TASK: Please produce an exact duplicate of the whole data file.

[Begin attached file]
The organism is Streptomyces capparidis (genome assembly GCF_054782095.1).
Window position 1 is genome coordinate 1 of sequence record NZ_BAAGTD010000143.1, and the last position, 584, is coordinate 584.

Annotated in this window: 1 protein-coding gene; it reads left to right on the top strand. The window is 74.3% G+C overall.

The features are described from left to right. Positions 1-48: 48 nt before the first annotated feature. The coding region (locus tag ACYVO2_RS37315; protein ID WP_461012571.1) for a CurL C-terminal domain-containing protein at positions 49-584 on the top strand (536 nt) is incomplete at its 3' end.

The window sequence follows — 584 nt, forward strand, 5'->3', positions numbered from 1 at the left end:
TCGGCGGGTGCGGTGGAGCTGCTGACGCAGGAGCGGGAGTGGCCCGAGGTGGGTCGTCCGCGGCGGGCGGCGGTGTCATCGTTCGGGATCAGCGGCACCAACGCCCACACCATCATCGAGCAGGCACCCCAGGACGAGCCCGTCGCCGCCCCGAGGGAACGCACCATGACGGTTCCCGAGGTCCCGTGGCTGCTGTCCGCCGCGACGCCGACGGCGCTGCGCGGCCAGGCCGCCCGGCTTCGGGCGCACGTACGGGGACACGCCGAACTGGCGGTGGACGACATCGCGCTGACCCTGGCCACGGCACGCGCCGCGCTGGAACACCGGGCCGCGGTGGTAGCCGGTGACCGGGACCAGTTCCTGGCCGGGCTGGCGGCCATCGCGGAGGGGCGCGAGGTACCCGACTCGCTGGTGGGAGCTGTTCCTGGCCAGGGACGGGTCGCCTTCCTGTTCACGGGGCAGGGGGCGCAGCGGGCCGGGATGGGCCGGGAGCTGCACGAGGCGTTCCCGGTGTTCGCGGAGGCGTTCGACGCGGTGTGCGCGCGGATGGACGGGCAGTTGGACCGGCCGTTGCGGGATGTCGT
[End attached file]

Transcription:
The organism is Streptomyces capparidis (genome assembly GCF_054782095.1).
Window position 1 is genome coordinate 1 of sequence record NZ_BAAGTD010000143.1, and the last position, 584, is coordinate 584.

Annotated in this window: 1 protein-coding gene; it reads left to right on the top strand. The window is 74.3% G+C overall.

The features are described from left to right. Positions 1-48: 48 nt before the first annotated feature. The coding region (locus tag ACYVO2_RS37315; protein ID WP_461012571.1) for a CurL C-terminal domain-containing protein at positions 49-584 on the top strand (536 nt) is incomplete at its 3' end.

The window sequence follows — 584 nt, forward strand, 5'->3', positions numbered from 1 at the left end:
TCGGCGGGTGCGGTGGAGCTGCTGACGCAGGAGCGGGAGTGGCCCGAGGTGGGTCGTCCGCGGCGGGCGGCGGTGTCATCGTTCGGGATCAGCGGCACCAACGCCCACACCATCATCGAGCAGGCACCCCAGGACGAGCCCGTCGCCGCCCCGAGGGAACGCACCATGACGGTTCCCGAGGTCCCGTGGCTGCTGTCCGCCGCGACGCCGACGGCGCTGCGCGGCCAGGCCGCCCGGCTTCGGGCGCACGTACGGGGACACGCCGAACTGGCGGTGGACGACATCGCGCTGACCCTGGCCACGGCACGCGCCGCGCTGGAACACCGGGCCGCGGTGGTAGCCGGTGACCGGGACCAGTTCCTGGCCGGGCTGGCGGCCATCGCGGAGGGGCGCGAGGTACCCGACTCGCTGGTGGGAGCTGTTCCTGGCCAGGGACGGGTCGCCTTCCTGTTCACGGGGCAGGGGGCGCAGCGGGCCGGGATGGGCCGGGAGCTGCACGAGGCGTTCCCGGTGTTCGCGGAGGCGTTCGACGCGGTGTGCGCGCGGATGGACGGGCAGTTGGACCGGCCGTTGCGGGATGTCGT